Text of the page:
Jonathon Reynolds Jonathon Reynolds 11:46 am 13 Aug 08
johnboy johnboy 11:37 am 13 Aug 08

Jonathon Reynolds said :

With electronic counting there is at least a fall back position whereby a manual count of the physical ballot papers can still be undertaken.

Agreed JR.

But I still prefer scrutinised double manual entry with cross checking. To “Computer says…”

peterh peterh 11:32 am 13 Aug 08

johnboy said :

To put it more technically.

As a preliminary sorting method OCR is probably very efficient for the postal service, but they have multiple levels of checking thereafter right down to the postie sticking it in your letterbox.

What’s being proposed here on face value is a much greater reliance on accuracy, and for something rather more important than a parcel taking an extra day to get to its destination.

the accuracy would be down to the type of scan. maybe the voting public need to get rid of this idea, removing the glorious leader into the bargain.

Jonathon Reynolds Jonathon Reynolds 11:28 am 13 Aug 08

@johnboy:

With electronic voting there is no audit trail and no fallback position as there is no proof other than blind trust that the votes being counted were actually the actual votes that were cast.

With electronic counting there is at least a fall back position whereby a manual count of the physical ballot papers can still be undertaken.

johnboy johnboy 11:11 am 13 Aug 08

To put it more technically.

As a preliminary sorting method OCR is probably very efficient for the postal service, but they have multiple levels of checking thereafter right down to the postie sticking it in your letterbox.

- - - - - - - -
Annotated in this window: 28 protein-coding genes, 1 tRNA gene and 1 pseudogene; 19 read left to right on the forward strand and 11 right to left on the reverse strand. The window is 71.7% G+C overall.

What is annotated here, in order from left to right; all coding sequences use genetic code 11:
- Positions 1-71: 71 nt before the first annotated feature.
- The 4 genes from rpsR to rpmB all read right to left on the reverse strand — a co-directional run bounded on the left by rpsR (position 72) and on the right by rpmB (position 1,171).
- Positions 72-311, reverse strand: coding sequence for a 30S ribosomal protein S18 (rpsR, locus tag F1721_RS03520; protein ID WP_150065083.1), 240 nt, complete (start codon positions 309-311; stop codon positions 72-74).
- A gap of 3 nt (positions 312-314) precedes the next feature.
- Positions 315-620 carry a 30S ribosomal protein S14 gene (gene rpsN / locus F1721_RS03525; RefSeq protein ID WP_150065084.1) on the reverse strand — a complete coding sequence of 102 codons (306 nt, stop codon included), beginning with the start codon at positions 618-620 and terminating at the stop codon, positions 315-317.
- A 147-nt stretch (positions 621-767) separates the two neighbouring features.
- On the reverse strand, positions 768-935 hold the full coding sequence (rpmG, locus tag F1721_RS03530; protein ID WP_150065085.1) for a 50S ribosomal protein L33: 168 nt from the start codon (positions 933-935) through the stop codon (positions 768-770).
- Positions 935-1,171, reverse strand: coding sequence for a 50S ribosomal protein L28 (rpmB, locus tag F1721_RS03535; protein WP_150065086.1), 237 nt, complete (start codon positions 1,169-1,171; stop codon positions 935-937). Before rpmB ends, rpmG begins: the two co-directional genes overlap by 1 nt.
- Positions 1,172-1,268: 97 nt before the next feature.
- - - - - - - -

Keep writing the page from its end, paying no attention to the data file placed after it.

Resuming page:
What’s being proposed here on face value is a much greater reliance on accuracy, and for something rather more important than a parcel taking an extra day to get to its destination.

johnboy johnboy 11:06 am 13 Aug 08

Auspost can afford to get 30% failure on postcodes and still reap a benefit from automated scanning.

“There’s no 22 Acacia Avenue in the 2614 postcode? Hmm, maybe that’s a 7. Etc.

Also four digits with limited permutations are orders of magnitudes less complex than an ACT ballot.

caf caf 11:01 am 13 Aug 08

I’m pretty sceptical of this stuff too (there’s no way I’ll be voting electronically for the forseeable future), but the handwriting recognition problem is considerably reduced when it’s just numbers you’re talking about – Australia Post has been doing this with the “postcode squares” for more than a decade now. Anyone know what their failure rate is like? Presumably there is still a role for the scrutineers to check OCR’d ballots, too?

Jonathon Reynolds Jonathon Reynolds 10:58 am 13 Aug 08

@Johnboy:

The CT article appears contradictory..

In the 2004 election, 28,169 votes were recorded electronically. This year Mr Green is expecting 30,000.
Twenty machines at five pre-polling stations in Belconnen, Gungahlin, Civic, Woden and Tuggeranong will record electronic votes from September 29.
”Last time we put all the pre-polling votes on to the website at 10 [minutes] past six on election night.”
Mr Green said 16 of the 17 winning candidates were correctly identified.
There will be no electronic voting on polling day.

When I rang the electoral commission this morning, and yes I am anally retentive and perverse enough to do such a thing to confirm details before posting a comment, I was told categorically that the voting machines would be used in five pre-poll stations then also used on election day.

If we are referring to ABC 666, I heard that too. I have more faith in a system that provides the mechanism to be able to go back and manually count the hand scrawled votes than that of a totally electronic system. A candidate/party involved in the election can always request a recount which can be highly manually (human eye visually) scrutinised.

Harold Hird countenanced that option in 2001:
http://www.canberratimes.com.au/news/local/news/general/hird-to-ask-court-for-recount/342173.aspx

CBR Tweets

Sign up to our newsletter

Top

Search across the site